Where the Wild Things Are

Okay I read the reviews and almost decided I would not go see the movie, Where the Wild Things Are. However, I was having a rough day and I wanted to just take myself to a movie  and the alternative was Love Happens. I quickly skimmed the reviews and decided Wild Things was my better bet.

One of the criticisms of the movie was that the monsters were not happy and that it was too violent.  Basically the biggest issue was that it might not be appropriate for children.  Well no problem there, I am almost fifty.

Personally I thought the movie was quite amazing.  The monsters were indeed sad, depressed, angry and even violent at times, but the boy, Max,  created them at a time when that did seem to be the theme of his life.  Yes I was lost at times but I could so relate to this inner world of demons and his tendency to be a bit grandiose about himself.  The idea that he could be king.  I myself have used my imagination many times to make myself the hero of some world.

One of the monsters, Carol was of course most disturbed – very angry and destructive – yet also the most creative and in some ways the most committed to the whole gang.  He wanted them to all sleep together in a big pile and he totally believed in Max. I liked Carol.  I could see me when I’m hurt or sad.  Yes I am fifty but I can still get sad and hate to show it. I prefer to howl in the wind then ask a friend to hold me while I cry.  Plus I want to believe there’s a way for us all to get along and be together and I do  imagine a world that is  much like Carol’s hand built kingdom.  I write like he builds and when I am hurt sometimes I hit delete and destroy the magical place as though that will somehow take away the pain.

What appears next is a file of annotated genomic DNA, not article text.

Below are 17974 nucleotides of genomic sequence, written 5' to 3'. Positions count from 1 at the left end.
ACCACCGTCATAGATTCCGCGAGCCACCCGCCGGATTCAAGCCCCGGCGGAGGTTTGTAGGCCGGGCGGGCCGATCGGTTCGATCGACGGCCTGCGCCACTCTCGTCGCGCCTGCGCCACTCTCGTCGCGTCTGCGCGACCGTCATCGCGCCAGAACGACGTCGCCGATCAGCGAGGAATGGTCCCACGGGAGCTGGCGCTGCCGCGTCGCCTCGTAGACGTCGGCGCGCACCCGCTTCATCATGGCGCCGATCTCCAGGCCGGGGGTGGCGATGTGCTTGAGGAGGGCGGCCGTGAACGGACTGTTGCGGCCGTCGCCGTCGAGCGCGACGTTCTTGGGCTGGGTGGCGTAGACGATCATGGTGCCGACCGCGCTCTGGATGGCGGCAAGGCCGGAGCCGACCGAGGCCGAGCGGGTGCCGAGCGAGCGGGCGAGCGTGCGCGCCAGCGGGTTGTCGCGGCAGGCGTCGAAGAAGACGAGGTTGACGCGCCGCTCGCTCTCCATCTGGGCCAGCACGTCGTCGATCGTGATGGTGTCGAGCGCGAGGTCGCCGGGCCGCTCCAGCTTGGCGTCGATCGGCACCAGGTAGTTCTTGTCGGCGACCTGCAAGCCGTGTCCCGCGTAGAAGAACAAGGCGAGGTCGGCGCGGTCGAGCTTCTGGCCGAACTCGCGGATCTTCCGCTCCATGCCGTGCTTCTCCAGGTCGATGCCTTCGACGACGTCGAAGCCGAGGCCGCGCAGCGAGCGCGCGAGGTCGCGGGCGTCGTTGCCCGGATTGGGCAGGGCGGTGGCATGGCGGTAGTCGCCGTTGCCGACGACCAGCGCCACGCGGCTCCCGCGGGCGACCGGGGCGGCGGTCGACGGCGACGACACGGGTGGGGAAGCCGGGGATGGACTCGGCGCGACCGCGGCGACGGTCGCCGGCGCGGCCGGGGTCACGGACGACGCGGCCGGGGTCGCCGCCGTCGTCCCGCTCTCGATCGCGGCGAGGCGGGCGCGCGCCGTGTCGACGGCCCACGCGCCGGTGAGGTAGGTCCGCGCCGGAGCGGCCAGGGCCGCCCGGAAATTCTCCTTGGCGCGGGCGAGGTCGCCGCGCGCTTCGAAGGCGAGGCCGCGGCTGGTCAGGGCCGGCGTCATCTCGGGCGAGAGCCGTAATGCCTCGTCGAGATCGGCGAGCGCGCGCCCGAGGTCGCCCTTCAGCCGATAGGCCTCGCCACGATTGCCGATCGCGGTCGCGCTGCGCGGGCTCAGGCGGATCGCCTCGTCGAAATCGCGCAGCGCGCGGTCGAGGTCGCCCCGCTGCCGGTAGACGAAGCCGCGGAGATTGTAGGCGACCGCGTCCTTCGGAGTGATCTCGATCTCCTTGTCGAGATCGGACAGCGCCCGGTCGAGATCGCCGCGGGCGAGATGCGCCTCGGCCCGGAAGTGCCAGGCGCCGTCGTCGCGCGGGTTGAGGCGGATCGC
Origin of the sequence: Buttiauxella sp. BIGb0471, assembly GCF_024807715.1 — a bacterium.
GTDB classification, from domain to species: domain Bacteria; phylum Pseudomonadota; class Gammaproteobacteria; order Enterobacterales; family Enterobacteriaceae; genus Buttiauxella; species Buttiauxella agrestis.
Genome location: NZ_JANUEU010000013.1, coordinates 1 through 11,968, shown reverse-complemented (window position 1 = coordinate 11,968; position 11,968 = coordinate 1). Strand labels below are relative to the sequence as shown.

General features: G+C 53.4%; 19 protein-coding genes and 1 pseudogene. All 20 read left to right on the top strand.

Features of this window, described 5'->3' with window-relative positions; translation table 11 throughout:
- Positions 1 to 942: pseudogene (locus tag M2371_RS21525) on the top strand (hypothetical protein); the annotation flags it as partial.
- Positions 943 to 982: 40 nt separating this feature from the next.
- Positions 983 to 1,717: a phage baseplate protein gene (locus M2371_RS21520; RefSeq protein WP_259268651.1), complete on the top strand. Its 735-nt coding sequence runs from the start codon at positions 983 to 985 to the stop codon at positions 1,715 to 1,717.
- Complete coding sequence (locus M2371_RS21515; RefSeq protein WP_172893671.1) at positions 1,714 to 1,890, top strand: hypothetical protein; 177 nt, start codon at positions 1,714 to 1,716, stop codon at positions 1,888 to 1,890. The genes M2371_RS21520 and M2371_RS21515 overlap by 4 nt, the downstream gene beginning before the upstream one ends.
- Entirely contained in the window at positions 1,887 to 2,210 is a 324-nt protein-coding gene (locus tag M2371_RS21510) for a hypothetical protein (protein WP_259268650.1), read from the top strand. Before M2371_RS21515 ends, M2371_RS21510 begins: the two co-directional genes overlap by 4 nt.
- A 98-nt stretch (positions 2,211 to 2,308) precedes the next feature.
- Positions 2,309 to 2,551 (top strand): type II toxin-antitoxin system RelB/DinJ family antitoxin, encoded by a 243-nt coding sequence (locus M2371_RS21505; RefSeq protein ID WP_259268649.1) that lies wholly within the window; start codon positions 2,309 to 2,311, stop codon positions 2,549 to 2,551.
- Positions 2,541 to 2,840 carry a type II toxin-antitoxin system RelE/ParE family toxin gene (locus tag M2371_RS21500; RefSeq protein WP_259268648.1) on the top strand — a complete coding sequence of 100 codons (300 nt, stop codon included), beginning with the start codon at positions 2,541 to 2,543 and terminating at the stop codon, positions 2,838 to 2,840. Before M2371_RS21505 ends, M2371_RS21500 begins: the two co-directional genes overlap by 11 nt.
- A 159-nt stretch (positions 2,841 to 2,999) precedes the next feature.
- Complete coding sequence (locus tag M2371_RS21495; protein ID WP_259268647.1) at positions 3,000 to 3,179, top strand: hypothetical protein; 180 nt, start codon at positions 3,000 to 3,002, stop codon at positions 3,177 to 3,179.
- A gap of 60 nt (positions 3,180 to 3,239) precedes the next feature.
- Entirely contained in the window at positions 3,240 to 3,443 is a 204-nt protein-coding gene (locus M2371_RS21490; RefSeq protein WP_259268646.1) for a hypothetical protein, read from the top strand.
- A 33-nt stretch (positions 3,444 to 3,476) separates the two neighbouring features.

Yes the movie was about the wild things – our monsters, inner feelings that we struggle to accept.  In the end the one mute monster simply asked, “will you say nice things about us” and I felt myself tear up.  Indeed it is so hard to embrace my inner demons.  The feelings and emotions that get me into trouble and create distance.  Yet I truly believe much like that mute monster, those feelings are asking for compassion, acceptance and feedback that I see them and will create a safe space for them to live.

I’m glad I took myself to the movie.  I am not dealing with my parent’s divorce or a sister who doesn’t acknowledge me.  But sometimes I feel very lonely and lost in my world.  As though I am not making much of a difference or scared of some horrible event that will wipe out the ones I love.  These moments stir up the wild things and may be I need to listen, to let the wild things have some space to rage and play and eventually sleep together in a big pile.  Yes, I think the movie helped remind me of the importance of taking care of my own wild things!